At a time when many college students are clamoring for scholarships to help cover the rising cost of tuition, a 25-year-old Grand Canyon University student has turned one down.
"I'm not going to allow money to determine something I feel is bigger than money, is bigger than myself," said Jesse Villegas, a GCU senior. "I'm going to go with what I feel is right."
For the fourth consecutive year, the university offered Villegas a $10,000 scholarship for his outreach and service. Part of accepting the scholarship includes living on the university campus.
Villegas decided to turn down the comfortable confines of residential housing to instead rent a studio apartment in a not-so-cozy area of Phoenix.
"A lot of foot traffic. A lot of drug addicts. A lot of prostitutes. A lot of thugs," is how Villegas describes the neighborhood.
He chuckles when asked what kind of reaction he gets when he tells people about turning down the scholarship.
"I get all sorts of reactions," he said. "The biggest one is why. 'Why would you do that?'"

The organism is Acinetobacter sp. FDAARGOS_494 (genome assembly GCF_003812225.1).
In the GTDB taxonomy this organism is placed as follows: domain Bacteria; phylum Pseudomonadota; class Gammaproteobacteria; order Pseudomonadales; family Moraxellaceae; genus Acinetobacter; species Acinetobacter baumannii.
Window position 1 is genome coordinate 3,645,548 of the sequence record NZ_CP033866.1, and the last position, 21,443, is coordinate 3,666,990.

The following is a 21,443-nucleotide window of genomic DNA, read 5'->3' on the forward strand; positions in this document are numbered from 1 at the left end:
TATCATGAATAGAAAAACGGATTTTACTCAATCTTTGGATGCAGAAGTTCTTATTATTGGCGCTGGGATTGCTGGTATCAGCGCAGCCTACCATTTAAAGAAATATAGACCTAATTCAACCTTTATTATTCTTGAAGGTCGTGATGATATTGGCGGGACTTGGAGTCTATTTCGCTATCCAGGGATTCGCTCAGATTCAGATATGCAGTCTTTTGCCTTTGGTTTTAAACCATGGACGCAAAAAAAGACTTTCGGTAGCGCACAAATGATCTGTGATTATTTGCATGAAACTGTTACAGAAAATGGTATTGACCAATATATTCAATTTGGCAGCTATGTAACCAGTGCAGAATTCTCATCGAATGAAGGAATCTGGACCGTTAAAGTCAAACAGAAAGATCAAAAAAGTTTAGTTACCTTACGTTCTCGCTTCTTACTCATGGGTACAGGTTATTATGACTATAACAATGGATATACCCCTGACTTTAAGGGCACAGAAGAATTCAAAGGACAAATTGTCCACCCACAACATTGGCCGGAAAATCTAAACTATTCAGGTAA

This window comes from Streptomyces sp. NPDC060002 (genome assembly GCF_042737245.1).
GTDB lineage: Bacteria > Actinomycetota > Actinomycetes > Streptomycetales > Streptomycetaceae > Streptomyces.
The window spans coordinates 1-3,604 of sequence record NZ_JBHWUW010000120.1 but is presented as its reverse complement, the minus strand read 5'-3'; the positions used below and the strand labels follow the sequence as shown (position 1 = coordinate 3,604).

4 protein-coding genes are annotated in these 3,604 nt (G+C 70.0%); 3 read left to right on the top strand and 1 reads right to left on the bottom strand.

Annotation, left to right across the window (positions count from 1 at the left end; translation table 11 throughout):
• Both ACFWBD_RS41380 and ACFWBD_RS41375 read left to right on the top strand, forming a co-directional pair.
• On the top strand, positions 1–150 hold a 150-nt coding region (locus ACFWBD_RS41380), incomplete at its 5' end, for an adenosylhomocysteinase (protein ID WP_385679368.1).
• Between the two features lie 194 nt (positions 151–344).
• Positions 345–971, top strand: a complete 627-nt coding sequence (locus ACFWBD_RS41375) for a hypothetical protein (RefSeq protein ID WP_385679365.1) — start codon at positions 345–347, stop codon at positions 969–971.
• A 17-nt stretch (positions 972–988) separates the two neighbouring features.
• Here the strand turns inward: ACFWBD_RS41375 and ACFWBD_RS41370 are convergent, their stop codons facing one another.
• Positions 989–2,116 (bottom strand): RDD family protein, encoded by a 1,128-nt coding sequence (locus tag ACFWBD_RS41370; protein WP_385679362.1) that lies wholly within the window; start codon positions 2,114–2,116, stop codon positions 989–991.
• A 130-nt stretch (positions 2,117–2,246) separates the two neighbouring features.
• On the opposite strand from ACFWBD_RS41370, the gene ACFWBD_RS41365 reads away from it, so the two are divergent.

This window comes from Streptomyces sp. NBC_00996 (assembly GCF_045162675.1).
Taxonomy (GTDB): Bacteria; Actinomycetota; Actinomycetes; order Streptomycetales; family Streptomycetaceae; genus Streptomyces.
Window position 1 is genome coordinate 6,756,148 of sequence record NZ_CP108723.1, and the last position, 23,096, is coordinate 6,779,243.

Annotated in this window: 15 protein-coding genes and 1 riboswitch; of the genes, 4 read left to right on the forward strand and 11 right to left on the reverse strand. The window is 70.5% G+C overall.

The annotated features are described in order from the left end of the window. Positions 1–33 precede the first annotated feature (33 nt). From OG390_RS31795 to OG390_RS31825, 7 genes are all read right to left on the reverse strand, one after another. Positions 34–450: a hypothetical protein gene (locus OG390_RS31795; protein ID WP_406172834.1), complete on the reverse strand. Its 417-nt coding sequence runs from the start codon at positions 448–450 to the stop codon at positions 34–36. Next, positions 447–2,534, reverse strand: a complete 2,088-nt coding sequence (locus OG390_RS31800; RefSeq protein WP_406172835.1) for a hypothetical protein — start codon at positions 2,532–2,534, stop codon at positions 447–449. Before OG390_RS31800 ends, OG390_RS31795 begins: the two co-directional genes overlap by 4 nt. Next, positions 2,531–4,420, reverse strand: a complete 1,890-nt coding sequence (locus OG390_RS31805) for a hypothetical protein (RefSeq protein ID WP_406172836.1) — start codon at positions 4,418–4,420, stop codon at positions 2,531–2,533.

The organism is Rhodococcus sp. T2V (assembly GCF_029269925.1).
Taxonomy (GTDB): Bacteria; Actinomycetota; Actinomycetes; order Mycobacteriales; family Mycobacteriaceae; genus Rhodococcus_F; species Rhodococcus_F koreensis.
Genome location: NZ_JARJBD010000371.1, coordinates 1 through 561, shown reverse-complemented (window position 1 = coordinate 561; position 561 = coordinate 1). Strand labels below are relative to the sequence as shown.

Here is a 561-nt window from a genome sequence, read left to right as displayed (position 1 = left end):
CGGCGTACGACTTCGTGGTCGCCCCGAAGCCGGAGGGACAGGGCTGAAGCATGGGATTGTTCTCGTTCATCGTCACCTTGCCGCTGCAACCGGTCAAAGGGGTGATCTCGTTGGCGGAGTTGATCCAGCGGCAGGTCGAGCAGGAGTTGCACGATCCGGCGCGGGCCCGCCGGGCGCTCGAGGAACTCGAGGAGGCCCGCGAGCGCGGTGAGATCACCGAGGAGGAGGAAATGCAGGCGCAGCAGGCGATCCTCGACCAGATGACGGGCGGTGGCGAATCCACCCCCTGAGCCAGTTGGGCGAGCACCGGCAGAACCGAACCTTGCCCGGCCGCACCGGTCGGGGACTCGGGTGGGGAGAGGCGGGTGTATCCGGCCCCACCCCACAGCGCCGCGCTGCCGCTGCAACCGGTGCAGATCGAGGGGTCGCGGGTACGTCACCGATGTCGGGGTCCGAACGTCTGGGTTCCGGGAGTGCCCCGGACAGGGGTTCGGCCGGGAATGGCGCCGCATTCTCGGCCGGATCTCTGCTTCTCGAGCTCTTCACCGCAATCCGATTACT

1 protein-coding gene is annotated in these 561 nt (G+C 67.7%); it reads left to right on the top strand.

The reason stems from Villegas' first visit to Serrano Village Apartments a few years ago with one of his sociology classes. The apartment complex is unique in that it is home to refugees from 24 countries.
"This is pretty much the United Nations in your backyard" is how Anna Sepic describes it. Her family owns the apartment complex.
Villegas and other GCU students had been volunteering as mentors to the refugee children through after-school programs.
But he felt his work would have greater impact if he lived among those he serves.
"A lot of kids are like, 'Oh yeah, I'd like to do this.' But when you really have to take that step, most don't," Sepic said. "But Jesse really did."
"Living here, I can gain that," Villegas said. "I can gain trust. I can gain respect. I can gain the right to invest what I feel God is telling me to be present and listen to the things he tells me to do here."
Since moving in this past August, he has started a tutoring program for kids at the complex and brings in fellow GCU students to help in the effort.
In four short months, everyone involved agrees that having him there has made a big difference.
"A lot of the students are feeling more comfortable and they are here at five minutes to four when tutoring starts," Sepic said. "They're here and ready to go."
It is reinforcement, Villegas said, that he is exactly where he needs to be.
"The doors are open to any grade and the kids come in lay their homework on the table and we get to work … that's when I look up and I'm like, 'OK, this is what I'm here for,' you know," he said.
Copyright 2013 CBS 5 (KPHO Broadcasting Corporation). All rights reserved.
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